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- Admission Essay
- Annotated Bibliography
- Application Essay
- Article
- Article Critique
- Article Review
- Article Writing
- Assessment
- Book Review
- Business Plan
- Business Proposal
- Capstone Project
- Case Study
- Coursework
- Cover Letter
- Creative Essay
- Dissertation
- Dissertation - Abstract
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- Dissertation - Introduction
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# Logic Application, Statistics Problem Example

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**Salient Facts**

This problem is defined by important salient facts that make it possible to make the application of logic to obtain the solution of the problem. These salient facts are defined by the rules of the game and the value of the cards that each of the player possess and the question cards that any of the players draw at any given point during the game. The salient facts are what will guide any player to formulate a logical strategy and also employ basic mathematical statistical methods, which is probability, to obtain all the values of their three cards.

The different players of the game have the following cards:

Player | Card 1 | Card 2 | Card 3 |

Andy | 1 | 5 | 7 |

Belle | 5 | 4 | 7 |

Carol | 2 | 4 | 6 |

Me | ? | ? | ? |

- Andy can only see Belle’s, Carol’s and my cards
- Belle can only see Andy’s, Carol’s and my cards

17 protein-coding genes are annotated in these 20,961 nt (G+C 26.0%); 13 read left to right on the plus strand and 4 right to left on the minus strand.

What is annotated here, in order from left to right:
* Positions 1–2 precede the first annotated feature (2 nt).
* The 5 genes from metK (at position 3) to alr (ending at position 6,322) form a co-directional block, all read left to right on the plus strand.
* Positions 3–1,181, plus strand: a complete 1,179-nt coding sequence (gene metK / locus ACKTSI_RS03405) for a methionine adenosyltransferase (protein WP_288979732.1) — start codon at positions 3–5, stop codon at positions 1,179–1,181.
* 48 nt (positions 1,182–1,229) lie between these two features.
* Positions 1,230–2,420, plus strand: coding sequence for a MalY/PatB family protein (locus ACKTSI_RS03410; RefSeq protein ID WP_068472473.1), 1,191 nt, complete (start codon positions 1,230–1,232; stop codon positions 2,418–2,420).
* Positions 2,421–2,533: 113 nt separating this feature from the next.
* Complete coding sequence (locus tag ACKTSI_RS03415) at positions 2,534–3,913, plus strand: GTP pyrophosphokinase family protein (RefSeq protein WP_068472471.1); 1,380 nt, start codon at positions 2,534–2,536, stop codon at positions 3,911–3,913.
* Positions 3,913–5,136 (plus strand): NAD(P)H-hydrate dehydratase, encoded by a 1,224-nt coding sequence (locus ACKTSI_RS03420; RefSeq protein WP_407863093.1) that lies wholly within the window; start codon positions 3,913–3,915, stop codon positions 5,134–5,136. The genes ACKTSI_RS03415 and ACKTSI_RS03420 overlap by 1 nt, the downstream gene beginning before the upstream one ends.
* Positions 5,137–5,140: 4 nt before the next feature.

- Carol can only see Andy’s, Belle’s and my cards
- I can only see Andy’s, Belle’s and Carol’s cards

**Strategy**

The only logical strategy to solve this problem would be:

Firstly derive the possible sum value of my cards from Andy’s observations. That means that since Andy can see Belle’s, Carol’s and my cards, and that he sees two players with the sum value of their cards, then my cards’ sum value is equal to either Belle’s or Carol’s sum value.

Finally, I can derive the value of my third card mathematically from Belle’s observations. Belle can see all the odd numbers, that is, she can see 1, 3, 5, 7 and 9. Since Belle cannot see her own cards, she can only see Andy’s Carols and my cards. Since Carol has the cards 2, 4 and 6 which are all not prime numbers then it means that all the prime numbers that Belle sees are between Andy and I. Here, I can apply mathematical techniques to find out the value of my third card.

**Step-by-Step Solution**

Step 1

If Andy can see 2 or more players whose cards sum up to the same value, then it means my cards’ sum total equals either Bell’s or Carol’s. The sum value of Belle’s cards is 16 while the sum value of Carol’s cards is 12. We keep in mind that Andy cannot see his cards.

Step 2

If Belle can see all of the 5 odd numbers, then it means that 1, 3, 5, 7 and 9 are visible to Belle. Considering that Andy has 1, 5 and 7, while Carol has 2, 4 and 6, (that is she has no odd numbers), then I have both 3 and 9 as two of my cards. This is keeping in mind that Belle cannot see her cards.

Step 3

Considering that Andy has already given me the possible sum of my numbers, I can mathematically calculate the value of my third card. Since the possible sum value of my numbers are either 12 or 16, I can make a logical conclusion. Adding the value of my two cards 3 and 9 I get 12, then the only logical sum value of my cards is 16. Subtracting the sum value of my two cards, 12, from 16, that is 16 – 12, I get 4. My third card is 4

**Solution**

The value of my three cards are 3, 4 and 9.

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